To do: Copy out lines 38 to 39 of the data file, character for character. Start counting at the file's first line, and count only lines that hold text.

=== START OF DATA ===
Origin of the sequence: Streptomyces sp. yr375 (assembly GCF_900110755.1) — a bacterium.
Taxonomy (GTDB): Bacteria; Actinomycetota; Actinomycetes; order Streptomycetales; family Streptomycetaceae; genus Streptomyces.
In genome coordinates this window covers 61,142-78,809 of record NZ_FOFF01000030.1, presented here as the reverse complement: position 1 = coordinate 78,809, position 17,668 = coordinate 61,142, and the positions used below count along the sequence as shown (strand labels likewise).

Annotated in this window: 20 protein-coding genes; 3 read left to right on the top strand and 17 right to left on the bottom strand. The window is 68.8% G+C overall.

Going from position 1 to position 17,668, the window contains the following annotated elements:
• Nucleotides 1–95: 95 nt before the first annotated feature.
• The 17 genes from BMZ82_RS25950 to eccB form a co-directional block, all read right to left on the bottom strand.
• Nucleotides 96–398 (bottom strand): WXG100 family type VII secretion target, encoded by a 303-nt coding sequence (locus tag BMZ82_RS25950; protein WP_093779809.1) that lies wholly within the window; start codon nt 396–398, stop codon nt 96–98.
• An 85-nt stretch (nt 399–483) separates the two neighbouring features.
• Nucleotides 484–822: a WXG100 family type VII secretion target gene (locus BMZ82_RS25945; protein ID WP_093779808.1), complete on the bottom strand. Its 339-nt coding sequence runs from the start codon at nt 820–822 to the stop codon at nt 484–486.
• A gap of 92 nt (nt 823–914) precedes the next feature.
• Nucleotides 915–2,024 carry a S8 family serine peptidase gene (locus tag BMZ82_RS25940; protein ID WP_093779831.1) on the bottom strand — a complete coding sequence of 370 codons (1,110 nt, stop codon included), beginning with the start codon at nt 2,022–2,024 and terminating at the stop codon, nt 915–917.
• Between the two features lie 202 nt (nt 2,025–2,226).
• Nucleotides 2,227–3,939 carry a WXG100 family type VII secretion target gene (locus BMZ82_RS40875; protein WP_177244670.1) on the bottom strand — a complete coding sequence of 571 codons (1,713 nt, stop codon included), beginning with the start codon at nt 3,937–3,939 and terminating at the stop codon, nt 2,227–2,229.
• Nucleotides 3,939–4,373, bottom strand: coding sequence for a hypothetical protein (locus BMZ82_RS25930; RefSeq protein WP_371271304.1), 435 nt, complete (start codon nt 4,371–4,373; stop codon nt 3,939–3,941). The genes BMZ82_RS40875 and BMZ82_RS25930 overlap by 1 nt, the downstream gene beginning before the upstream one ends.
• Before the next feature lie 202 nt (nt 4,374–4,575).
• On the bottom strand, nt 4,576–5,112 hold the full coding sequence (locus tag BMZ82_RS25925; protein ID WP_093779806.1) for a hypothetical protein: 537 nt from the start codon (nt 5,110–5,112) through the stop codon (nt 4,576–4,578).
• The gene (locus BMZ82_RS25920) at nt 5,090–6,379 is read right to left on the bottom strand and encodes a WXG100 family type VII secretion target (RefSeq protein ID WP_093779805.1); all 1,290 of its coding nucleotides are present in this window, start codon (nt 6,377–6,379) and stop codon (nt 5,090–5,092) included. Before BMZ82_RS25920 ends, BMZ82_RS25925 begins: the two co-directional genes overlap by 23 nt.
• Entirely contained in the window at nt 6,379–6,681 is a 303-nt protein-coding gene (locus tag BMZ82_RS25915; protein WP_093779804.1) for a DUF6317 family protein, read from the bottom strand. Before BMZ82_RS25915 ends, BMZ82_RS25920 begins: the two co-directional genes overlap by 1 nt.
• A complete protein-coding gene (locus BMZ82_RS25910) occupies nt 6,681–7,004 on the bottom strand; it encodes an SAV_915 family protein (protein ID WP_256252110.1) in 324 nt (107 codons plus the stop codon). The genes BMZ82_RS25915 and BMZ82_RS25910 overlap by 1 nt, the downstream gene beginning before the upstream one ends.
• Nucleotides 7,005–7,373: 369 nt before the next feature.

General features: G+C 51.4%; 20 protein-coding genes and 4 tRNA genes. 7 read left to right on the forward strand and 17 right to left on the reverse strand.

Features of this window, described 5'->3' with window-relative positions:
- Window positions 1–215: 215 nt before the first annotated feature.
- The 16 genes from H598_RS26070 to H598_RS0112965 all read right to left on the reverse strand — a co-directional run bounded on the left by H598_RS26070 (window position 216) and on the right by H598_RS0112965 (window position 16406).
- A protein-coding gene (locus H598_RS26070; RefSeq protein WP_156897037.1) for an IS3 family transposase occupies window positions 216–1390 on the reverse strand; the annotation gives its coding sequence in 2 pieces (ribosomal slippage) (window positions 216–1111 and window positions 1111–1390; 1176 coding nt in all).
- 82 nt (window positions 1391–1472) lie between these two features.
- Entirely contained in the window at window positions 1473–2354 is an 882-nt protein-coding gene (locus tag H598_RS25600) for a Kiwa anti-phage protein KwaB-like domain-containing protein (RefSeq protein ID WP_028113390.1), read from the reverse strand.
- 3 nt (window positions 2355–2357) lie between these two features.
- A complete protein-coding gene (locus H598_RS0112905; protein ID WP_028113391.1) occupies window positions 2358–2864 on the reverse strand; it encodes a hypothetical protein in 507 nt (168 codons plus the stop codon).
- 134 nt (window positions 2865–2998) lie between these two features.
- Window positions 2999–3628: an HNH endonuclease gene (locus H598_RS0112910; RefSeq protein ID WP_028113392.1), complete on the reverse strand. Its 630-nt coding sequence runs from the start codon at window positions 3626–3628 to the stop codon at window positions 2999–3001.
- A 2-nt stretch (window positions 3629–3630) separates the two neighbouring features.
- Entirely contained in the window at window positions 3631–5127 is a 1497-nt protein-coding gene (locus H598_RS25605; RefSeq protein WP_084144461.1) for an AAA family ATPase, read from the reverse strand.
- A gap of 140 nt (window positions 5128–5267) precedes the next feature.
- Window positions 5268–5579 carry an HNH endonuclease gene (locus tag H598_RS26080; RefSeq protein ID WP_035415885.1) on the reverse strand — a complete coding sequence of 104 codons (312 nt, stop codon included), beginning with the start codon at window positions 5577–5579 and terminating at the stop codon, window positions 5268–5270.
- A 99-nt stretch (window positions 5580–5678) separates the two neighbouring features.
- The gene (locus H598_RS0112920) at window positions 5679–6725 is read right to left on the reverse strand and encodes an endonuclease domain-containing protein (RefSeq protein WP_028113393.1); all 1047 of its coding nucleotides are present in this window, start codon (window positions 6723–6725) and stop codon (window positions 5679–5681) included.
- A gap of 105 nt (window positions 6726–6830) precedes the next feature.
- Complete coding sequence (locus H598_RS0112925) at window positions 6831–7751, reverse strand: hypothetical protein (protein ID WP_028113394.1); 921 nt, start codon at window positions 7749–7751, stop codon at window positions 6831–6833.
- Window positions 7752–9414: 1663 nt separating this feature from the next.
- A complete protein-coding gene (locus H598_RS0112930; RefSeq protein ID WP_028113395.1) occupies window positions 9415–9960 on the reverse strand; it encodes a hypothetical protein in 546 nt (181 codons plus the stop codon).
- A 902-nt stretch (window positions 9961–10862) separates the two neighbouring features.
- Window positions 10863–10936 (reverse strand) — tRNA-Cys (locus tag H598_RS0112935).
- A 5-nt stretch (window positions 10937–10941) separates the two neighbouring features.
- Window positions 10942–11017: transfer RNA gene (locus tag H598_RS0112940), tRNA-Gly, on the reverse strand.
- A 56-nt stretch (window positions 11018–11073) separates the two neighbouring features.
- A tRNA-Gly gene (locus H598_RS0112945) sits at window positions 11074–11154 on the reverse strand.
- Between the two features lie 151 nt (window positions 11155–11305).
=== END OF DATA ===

- The gene (locus H598_RS0112920) at window positions 5679–6725 is read right to left on the reverse strand and encodes an endonuclease domain-containing protein (RefSeq protein WP_028113393.1); all 1047 of its coding nucleotides are present in this window, start codon (window positions 6723–6725) and stop codon (window positions 5679–5681) included.
- A gap of 105 nt (window positions 6726–6830) precedes the next feature.